Mar 18, 2024 - News

Where to watch the total solar eclipse

Giant eclipse glasses in a field.

Dripping Springs is preparing for the solar eclipse with a set of larger than life glasses on display at Veterans Memorial Park. Photo: Suzanne Cordeiro/AFP via Getty Images

Austin will experience a total solar eclipse for the first time in over 600 years, with the next one coming in 2343.

  • It's time to make plans for April 8.

How it works: The closer you are to the path of totality, the longer you'll experience darkness as the Moon's shadow passes over the Earth.

  • Head to the Hill Country to spend more than four minutes under the Moon's shadow. Towns like Fredericksburg, Llano, Marble Falls and Burnet will all experience more time in darkness than the Austin area, which will see closer to two minutes.

State of play: From state parks to viewing parties around town, there are plenty of options if you want to see the eclipse from beyond your backyard.

  1. The Long Center and Simons Foundation will host a free event from 11am-3pm at the Hartman Concert Lawn with a visual storytelling experience hosted by Radiolab's Molly Webster. The first 1,000 people to arrive will receive a free tote bag, and all guests will receive complimentary viewing glasses.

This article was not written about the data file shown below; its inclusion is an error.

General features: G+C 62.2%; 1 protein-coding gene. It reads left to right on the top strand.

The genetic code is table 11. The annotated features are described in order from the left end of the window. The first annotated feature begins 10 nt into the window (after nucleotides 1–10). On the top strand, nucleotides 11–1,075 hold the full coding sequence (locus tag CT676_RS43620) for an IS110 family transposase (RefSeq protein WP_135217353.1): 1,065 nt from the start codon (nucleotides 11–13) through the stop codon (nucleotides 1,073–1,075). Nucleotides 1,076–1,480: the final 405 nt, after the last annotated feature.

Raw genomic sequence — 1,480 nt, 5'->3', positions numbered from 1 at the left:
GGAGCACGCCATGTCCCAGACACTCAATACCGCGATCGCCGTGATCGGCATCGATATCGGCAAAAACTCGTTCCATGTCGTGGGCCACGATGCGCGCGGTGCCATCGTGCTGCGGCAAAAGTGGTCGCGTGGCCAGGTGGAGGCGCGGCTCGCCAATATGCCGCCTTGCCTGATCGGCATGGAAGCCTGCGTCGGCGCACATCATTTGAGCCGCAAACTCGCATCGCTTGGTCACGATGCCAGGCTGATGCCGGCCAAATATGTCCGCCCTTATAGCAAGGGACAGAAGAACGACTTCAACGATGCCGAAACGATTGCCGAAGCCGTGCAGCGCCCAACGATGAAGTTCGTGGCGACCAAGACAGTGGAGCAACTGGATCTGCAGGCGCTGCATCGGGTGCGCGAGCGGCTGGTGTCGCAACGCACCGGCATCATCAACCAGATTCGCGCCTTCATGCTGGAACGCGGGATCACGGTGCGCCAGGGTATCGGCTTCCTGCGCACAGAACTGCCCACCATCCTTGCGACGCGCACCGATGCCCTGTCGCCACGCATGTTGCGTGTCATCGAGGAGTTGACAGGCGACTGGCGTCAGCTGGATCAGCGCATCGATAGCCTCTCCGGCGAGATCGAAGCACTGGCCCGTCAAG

2. The University of Texas will have an eclipse viewing party on campus from 12-3pm, with 16 Sun spot locations. Most classes will be suspended from 1-2pm.
  3. The Austin Public Library will host viewing parties at each location. Check the website for details on specific locations.
  4. The Republic Square eclipse party includes free viewing glasses for the first 200 attendees from 1-2pm.
  5. Salt Lick will host a celestial barbecue party from 10am-4pm. Tickets are $25 for one vehicle and available online.
  6. State parks in our area will be in the path of totality, including Enchanted Rock, Blanco, McKinney Falls and Pedernales Falls, but you won't be able to enter the parks without a reservation. Park officials are urging visitors to come with a full tank of gas and extra food and water because of traffic delays.

The bottom line: You can watch from anywhere in Austin or Central Texas to get a good show. Just make sure you have solar eclipse glasses.

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